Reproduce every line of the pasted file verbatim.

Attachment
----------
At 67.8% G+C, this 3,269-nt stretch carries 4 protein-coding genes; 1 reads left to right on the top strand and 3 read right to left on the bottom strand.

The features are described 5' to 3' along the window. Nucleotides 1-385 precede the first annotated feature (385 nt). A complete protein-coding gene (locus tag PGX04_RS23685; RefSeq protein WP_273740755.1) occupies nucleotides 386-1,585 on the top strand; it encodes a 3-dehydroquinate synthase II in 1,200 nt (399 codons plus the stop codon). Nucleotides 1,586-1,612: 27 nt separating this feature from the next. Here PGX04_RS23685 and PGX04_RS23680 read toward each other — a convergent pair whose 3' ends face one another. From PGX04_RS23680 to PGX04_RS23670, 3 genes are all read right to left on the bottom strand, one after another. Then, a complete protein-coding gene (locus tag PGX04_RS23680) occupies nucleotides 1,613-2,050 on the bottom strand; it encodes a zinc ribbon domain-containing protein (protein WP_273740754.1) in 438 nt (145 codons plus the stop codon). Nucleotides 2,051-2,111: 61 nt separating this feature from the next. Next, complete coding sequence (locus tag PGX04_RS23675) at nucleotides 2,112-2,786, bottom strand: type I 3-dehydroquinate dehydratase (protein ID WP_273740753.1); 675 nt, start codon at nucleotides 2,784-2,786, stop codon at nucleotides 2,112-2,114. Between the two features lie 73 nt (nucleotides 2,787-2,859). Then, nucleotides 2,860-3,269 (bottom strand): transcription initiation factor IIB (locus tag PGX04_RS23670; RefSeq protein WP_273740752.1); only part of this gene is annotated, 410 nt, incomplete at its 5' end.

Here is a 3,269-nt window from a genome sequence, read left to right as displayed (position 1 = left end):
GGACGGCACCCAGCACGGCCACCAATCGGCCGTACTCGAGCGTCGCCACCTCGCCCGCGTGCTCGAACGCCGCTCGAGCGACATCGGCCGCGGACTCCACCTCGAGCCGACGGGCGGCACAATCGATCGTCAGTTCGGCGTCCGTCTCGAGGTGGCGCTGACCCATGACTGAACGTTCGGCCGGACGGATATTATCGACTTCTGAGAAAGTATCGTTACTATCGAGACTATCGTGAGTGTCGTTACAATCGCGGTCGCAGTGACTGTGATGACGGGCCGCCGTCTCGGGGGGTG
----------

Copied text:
At 67.8% G+C, this 3,269-nt stretch carries 4 protein-coding genes; 1 reads left to right on the top strand and 3 read right to left on the bottom strand.

The features are described 5' to 3' along the window. Nucleotides 1-385 precede the first annotated feature (385 nt). A complete protein-coding gene (locus tag PGX04_RS23685; RefSeq protein WP_273740755.1) occupies nucleotides 386-1,585 on the top strand; it encodes a 3-dehydroquinate synthase II in 1,200 nt (399 codons plus the stop codon). Nucleotides 1,586-1,612: 27 nt separating this feature from the next. Here PGX04_RS23685 and PGX04_RS23680 read toward each other — a convergent pair whose 3' ends face one another. From PGX04_RS23680 to PGX04_RS23670, 3 genes are all read right to left on the bottom strand, one after another. Then, a complete protein-coding gene (locus tag PGX04_RS23680) occupies nucleotides 1,613-2,050 on the bottom strand; it encodes a zinc ribbon domain-containing protein (protein WP_273740754.1) in 438 nt (145 codons plus the stop codon). Nucleotides 2,051-2,111: 61 nt separating this feature from the next. Next, complete coding sequence (locus tag PGX04_RS23675) at nucleotides 2,112-2,786, bottom strand: type I 3-dehydroquinate dehydratase (protein ID WP_273740753.1); 675 nt, start codon at nucleotides 2,784-2,786, stop codon at nucleotides 2,112-2,114. Between the two features lie 73 nt (nucleotides 2,787-2,859). Then, nucleotides 2,860-3,269 (bottom strand): transcription initiation factor IIB (locus tag PGX04_RS23670; RefSeq protein WP_273740752.1); only part of this gene is annotated, 410 nt, incomplete at its 5' end.

Here is a 3,269-nt window from a genome sequence, read left to right as displayed (position 1 = left end):
GGACGGCACCCAGCACGGCCACCAATCGGCCGTACTCGAGCGTCGCCACCTCGCCCGCGTGCTCGAACGCCGCTCGAGCGACATCGGCCGCGGACTCCACCTCGAGCCGACGGGCGGCACAATCGATCGTCAGTTCGGCGTCCGTCTCGAGGTGGCGCTGACCCATGACTGAACGTTCGGCCGGACGGATATTATCGACTTCTGAGAAAGTATCGTTACTATCGAGACTATCGTGAGTGTCGTTACAATCGCGGTCGCAGTGACTGTGATGACGGGCCGCCGTCTCGGGGGGTG